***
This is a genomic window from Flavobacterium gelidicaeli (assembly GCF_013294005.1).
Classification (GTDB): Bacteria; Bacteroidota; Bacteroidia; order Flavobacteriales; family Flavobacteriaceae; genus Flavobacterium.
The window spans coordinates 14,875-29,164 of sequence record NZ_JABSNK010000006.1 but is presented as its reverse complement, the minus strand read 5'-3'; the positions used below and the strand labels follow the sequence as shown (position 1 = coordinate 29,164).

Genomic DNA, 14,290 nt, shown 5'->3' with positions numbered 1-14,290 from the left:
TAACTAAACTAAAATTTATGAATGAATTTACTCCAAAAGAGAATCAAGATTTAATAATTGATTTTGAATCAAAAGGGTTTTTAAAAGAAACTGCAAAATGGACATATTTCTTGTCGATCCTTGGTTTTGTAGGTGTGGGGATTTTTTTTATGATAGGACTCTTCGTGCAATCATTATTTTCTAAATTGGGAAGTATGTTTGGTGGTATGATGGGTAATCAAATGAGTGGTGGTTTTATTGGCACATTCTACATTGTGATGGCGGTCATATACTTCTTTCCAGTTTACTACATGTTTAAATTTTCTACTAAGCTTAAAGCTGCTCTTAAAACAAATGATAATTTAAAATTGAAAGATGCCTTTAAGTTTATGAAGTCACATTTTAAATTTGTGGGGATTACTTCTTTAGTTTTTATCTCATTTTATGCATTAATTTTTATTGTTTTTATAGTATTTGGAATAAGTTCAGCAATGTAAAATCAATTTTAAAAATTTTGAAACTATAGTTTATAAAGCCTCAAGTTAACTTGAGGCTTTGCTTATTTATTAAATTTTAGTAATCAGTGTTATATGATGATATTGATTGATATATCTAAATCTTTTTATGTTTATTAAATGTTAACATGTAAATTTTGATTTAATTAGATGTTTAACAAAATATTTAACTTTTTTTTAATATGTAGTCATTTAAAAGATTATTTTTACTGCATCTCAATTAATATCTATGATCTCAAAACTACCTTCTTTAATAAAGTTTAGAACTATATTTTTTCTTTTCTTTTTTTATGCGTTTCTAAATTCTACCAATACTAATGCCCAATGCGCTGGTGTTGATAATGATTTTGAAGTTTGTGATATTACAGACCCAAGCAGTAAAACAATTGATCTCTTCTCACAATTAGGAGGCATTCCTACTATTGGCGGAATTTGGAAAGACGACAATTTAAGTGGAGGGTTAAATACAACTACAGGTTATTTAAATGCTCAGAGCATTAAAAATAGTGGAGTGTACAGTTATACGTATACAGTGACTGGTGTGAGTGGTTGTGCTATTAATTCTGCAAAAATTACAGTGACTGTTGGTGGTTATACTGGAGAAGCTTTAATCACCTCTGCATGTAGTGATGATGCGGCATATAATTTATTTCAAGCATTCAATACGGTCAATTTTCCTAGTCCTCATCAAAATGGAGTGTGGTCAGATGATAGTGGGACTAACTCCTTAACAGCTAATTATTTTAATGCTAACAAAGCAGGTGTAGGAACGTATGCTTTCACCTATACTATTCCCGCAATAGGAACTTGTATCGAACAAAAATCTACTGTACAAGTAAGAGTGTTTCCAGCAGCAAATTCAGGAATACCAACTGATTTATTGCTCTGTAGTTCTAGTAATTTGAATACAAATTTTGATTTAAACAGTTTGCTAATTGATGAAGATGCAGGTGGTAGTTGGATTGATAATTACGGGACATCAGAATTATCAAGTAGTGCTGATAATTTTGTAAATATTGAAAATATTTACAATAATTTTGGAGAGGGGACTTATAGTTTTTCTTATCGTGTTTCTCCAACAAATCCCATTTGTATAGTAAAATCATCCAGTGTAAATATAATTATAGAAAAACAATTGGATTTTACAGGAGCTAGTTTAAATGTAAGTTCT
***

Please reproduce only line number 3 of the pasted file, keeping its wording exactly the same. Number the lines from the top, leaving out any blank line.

The window spans coordinates 14,875-29,164 of sequence record NZ_JABSNK010000006.1 but is presented as its reverse complement, the minus strand read 5'-3'; the positions used below and the strand labels follow the sequence as shown (position 1 = coordinate 29,164).